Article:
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Gregory W. KUNZ, Trustee for the Gregory W. Kunz Trust, as successor in interest to Kunz and Company, a California corporation dba Pridemark Outdoor Advertising, Plaintiff-Appellant, v. LOBO LODGE, INC., an Idaho corporation, Safeway, Inc., a Delaware corporation and John Doe Contractor, an unidentified individual or corporation, Defendants-Respondents.
Lobo Lodge, Inc., an Idaho corporation, Third Party Plaintiff-Respondent, v. Donrey Outdoor Advertising, a foreign corporation, Third Party Defendant-Appellant.
Gregory W. Kunz/Pridemark Outdoor Advertising (Kunz) appeals from the district court's grant of summary judgment to Lobo Lodge, Inc. (Lobo Lodge) and order awarding attorney fees. We affirm the granting of summary judgment, but reverse as to the order awarding fees.
FACTS AND PROCEDURE
In December of 1990, Lobo Lodge and Donrey Outdoor Advertising (Donrey) entered into two ten-year leases whereby Donrey leased two small parcels of land from Lobo Lodge for the purpose of maintaining two billboards. Section E of these leases provided that:
in the event Owner proposes the construction of a permanent building upon the Lease Site, or upon the Premises where the location of the sign would violate any applicable zoning or building setback requirements, from the proposed building, the Owner may terminate this Lease upon ninety days prior written notice which must be accompanied by a copy of the Owner's building permit, a copy of the Owner's building plans showing encroachment of the building upon the Lease Site, notice of the date construction will commence, and the refund to Donrey of all prepaid rental as of the construction commencement date.
Before the leases took effect, however, the City amended an ordinance to criminalize the maintenance of billboards on a class of property that included Lobo Lodge's property.1 The advertising structures in question were there prior to 1984 and before the relevant billboard ordinance. The Donrey billboards did not fit within any exceptions provided in the amended ordinance. In fact, the non-conforming billboards were supposed to be removed in 1985 and thereafter were required to be removed immediately in 1991.2 The amendments to the City ordinance also required that all signs maintained in the City have a permit and that a permit fee be paid. Neither of these requirements was ever fulfilled by any party.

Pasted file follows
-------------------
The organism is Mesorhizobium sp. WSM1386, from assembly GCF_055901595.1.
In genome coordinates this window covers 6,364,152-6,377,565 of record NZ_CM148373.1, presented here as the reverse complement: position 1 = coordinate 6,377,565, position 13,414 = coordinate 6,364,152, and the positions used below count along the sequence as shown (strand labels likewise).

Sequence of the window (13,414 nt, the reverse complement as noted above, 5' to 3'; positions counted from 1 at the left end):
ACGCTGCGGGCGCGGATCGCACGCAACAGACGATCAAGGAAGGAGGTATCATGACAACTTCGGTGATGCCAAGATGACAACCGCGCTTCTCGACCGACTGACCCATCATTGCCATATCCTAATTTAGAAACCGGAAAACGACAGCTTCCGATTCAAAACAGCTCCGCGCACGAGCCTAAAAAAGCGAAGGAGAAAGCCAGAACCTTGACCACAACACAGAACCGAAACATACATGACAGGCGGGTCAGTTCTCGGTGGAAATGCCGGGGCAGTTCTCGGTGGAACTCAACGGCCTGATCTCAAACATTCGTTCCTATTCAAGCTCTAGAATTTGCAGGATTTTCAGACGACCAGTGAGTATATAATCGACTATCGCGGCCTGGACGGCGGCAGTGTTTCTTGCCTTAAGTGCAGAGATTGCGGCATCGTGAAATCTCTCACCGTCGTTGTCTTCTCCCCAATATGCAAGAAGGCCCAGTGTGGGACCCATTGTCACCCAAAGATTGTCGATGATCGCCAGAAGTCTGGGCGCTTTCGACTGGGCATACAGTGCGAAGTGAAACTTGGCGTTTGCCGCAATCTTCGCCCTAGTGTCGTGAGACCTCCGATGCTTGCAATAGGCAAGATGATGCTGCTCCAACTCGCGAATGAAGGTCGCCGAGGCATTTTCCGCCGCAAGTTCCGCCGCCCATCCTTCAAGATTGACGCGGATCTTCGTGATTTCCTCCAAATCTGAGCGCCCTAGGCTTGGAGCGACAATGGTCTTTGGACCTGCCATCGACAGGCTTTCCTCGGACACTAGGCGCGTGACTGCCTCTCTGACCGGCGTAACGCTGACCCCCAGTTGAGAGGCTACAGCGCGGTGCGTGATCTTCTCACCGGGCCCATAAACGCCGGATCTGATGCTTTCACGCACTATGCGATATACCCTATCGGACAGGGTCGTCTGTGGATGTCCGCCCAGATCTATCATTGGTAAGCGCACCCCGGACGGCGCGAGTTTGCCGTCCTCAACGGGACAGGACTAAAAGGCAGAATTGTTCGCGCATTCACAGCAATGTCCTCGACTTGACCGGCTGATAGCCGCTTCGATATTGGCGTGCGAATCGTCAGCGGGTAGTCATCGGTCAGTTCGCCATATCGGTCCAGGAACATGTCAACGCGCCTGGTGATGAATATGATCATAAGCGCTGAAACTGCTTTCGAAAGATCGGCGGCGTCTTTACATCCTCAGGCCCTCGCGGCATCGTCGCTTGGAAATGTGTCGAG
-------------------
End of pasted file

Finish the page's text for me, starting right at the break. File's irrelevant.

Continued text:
Three months after signing the leases, Donrey made a proposal to the City to protect its interest and acknowledged that it understood that these advertising structures were illegal. Donrey then instituted a suit against the City to declare the ordinances unconstitutional under the First Amendment to the United States Constitution, but neither party has actively pursued this litigation and the case has lain dormant.
In December of 1993, Lobo Lodge began to negotiate a sale agreement for the subject real estate with Safeway, Inc. (Safeway). One year later, Safeway informed Lobo Lodge that it did not want to continue allowing the Donrey billboards. In January of 1995, Lobo Lodge tried to resolve the issue with Donrey and discovered that Donrey had assigned its interests under the leases to Kunz, including substituting Kunz as the plaintiff in the constitutional lawsuit. Kunz knew when it inherited the lawsuit that it was taking assignment of an “illegal” lease. Kunz continued to maintain the billboards without the required permits.
In March of 1995, Lobo Lodge sent a ninety-day notice of termination to Kunz based on section E of the leases and included the necessary documents.3 Kunz refused to remove the billboards, asserting bad faith on Lobo Lodge's part. On April 26th, Lobo Lodge and Safeway finalized the sale of the parcel and Safeway agreed to facilitate a new ninety-day notice of termination to Kunz by supplying Kunz with its proposed building permits. Lobo Lodge agreed at this time that if Kunz again refused to take down the billboards, then Lobo Lodge would remove them after the expiration of the ninety-day notice period. On May 2nd, Lobo Lodge notified Kunz that Safeway purchased the property including the two leases. On May 26th, the Vice President of Lobo Lodge drove by the subject property and noticed that one of the billboards had been removed. Lobo Lodge discovered that Safeway had removed the billboard and immediately sent a notice to Safeway indicating that Safeway's actions would “probably severely impede Lobo's ability to resolve the dispute with [Kunz].” Safeway has, throughout this litigation, admitted to taking down Kunz's billboard.
On June 21, 1995, Lobo Lodge sent a new ninety-day notice of termination to Kunz with the proper Safeway building permit enclosed pursuant to Section E of the lease. Two days later, Kunz filed its complaint against Safeway and Lobo Lodge alleging breach of contract, conversion, negligent destruction of property, and intentional interference with business relationships. Upon expiration of the ninety-day notice period, Safeway removed the remaining billboard. Eventually Lobo Lodge filed a motion for summary judgment, asserting, among other grounds, the illegality of the subject leases based on the City's ordinance.
On March 28, 1998, the district court granted Lobo Lodge summary judgment as to Kunz's four claims. The motion was granted in part because the “billboard leases Kunz seeks to enforce are unlawful” and “it was Safeway that removed the billboards without any knowledge or consent of Lobo.” The district court then issued an order awarding Lobo Lodge its attorney fees under I.C. § 12-120(3). We affirm the order granting summary judgment, but reverse as to the award of attorney fees.